Whether you are a beginner or an “old pro” investor in foreclosure properties, “Quick Cash in Foreclosures” by Chantal Howell Carey and Bill Carey shows how to use unique methods to earn profits from foreclosures. This isn’t the old “buy and hold” approach. The authors recommend sometimes not even taking title to the property.

The book begins with an overview of the real estate foreclosure market, the opportunities, and how to best profit while also helping the distressed property owner. The Careys explain the four foreclosure purchase situations and when each should be used or ignored.

Purchase Bob Bruss reports online.

“Another name for the quick-cash strategy is flipping. Flipping is the fastest way to make money in real estate. When you flip a property, you get in and out of a property in a short period of time,” the authors explain. Then they emphasize their “top 10 advantages of the quick-cash strategy.”

These 10 advantages include no repair and maintenance costs, no monthly mortgage payments, no landlording, no property taxes, no hazard insurance, and quick cash. However, they then explain sometimes it pays to minimally fix up a property before profitably reselling it, thus requiring a holding period of several months.

The book is filled with lots of personal examples from the foreclosure experiences of the authors. They even include several examples of mistakes to avoid, based on their errors.

Throughout the book, the authors explain that investors in foreclosure properties are really acquiring the owner’s equity (difference between market value and total amount owed against the property). When there is little or no equity, details of purchasing at a “short sale” below the mortgage amount owed, with the lender’s cooperation, are explained in detail.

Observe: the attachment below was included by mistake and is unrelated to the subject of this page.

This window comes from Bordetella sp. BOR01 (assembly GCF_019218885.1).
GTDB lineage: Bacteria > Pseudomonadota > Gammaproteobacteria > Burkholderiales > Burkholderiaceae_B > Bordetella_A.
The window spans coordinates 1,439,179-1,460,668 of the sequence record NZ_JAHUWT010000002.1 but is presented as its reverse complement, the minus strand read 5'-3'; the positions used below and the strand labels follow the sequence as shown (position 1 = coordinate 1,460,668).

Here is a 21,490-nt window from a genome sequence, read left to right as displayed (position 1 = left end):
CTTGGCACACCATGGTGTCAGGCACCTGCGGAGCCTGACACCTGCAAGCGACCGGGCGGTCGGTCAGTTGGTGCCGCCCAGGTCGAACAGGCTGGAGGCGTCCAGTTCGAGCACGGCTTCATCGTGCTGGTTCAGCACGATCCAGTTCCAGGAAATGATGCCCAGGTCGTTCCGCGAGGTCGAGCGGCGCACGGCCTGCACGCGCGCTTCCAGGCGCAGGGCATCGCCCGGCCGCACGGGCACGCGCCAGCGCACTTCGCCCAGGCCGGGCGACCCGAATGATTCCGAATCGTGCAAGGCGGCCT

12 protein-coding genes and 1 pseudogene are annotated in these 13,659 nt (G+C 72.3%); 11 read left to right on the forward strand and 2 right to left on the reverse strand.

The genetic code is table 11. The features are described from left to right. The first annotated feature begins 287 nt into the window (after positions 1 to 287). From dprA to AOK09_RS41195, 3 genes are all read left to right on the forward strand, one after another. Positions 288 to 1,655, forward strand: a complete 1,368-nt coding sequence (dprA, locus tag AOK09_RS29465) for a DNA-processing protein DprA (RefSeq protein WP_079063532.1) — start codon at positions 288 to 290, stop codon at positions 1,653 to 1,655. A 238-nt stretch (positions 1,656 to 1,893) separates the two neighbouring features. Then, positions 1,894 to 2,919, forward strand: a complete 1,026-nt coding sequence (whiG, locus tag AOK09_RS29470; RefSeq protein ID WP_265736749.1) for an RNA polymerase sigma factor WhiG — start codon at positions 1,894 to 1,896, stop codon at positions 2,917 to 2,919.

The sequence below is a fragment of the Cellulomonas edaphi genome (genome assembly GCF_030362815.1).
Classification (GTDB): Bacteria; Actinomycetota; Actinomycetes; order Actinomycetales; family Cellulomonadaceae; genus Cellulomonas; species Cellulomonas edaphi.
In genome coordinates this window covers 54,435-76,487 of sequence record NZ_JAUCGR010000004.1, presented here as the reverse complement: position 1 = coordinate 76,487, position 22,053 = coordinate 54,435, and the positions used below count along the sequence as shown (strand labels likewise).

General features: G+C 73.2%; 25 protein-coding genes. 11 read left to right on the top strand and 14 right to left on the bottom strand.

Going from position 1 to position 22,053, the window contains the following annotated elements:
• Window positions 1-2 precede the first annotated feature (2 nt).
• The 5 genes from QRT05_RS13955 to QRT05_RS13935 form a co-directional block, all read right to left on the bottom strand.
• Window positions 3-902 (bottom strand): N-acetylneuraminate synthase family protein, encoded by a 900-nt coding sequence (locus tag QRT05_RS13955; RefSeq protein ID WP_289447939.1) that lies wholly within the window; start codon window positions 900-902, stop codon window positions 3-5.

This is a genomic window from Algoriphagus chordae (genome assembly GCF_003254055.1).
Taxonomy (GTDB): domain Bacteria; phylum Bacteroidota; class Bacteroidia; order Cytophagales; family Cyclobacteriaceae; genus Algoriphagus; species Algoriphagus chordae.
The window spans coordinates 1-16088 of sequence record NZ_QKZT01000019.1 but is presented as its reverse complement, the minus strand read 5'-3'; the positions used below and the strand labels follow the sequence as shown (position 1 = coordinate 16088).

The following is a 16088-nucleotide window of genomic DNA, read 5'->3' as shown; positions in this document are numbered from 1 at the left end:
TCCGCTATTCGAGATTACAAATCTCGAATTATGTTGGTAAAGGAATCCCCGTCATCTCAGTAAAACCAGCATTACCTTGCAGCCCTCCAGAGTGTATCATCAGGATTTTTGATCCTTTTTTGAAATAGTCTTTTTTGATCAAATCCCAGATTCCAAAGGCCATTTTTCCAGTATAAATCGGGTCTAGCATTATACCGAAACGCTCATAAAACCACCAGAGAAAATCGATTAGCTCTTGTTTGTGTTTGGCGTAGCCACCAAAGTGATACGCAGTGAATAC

Heavy emphasis is placed on finding foreclosures before they become public knowledge. The authors discourage buying at the lender’s foreclosure auction, primarily due to the competition from other bidders. But they caution such purchases are sometimes advisable when the property is over-encumbered with too much total debt.

Details of foreclosure auction purchase strategies are shown. But the Careys do not favor this acquisition method. Their reasons include cash requirements (they prefer to acquire foreclosures with little or no cash), taking title is usually required, and potential unexpected problems.

The authors favor negotiating foreclosure purchases direct with the defaulting owner before the property goes to foreclosure auction. They show how to meet with the owner and explain their eight alternatives, including doing nothing and losing their equity. The many personal examples from the foreclosure experiences of the authors spice up the explanations.

Chapter topics include “Quick Cash in Foreclosures”; “What is a Foreclosure?” “Why Buy Foreclosures?” “How to Buy Foreclosures”; “When to Buy Foreclosures”; “How to Find Foreclosures”; “Negotiating with the Owner”; “Buying the Equity”; “Negotiating with the Lender Pre-Foreclosure”; “FHA and VA Foreclosures”; “Fannie Mae, Freddie Mac and FDIC Foreclosures”; “IRS Foreclosures”; “Buying on the Courthouse Steps”; “Flipping Foreclosures”; “Assigning Foreclosures”; “Optioning Foreclosures”; and “Buying from the Lender.”

This ultra-complete foreclosure book is the best of the many foreclosure books. Every serious foreclosure investor should study it, especially the techniques for assigning foreclosure purchase contracts rather than taking title.

The book’s format is easy to understand, yet the authors provide lots of essential details without being boring. On my scale of one to 10, this outstanding new book rates an off-the-chart 12.

“Quick Cash in Foreclosures,” by Chantal Howell Carey and Bill Carey (John Wiley and Sons, Hoboken, N.J.), 2004, $19.95, 221 pages; Available in stock or by special order at local bookstores, public libraries and www.amazon.com.

(For more information on Bob Bruss publications, visit his
Real Estate Center
).

***

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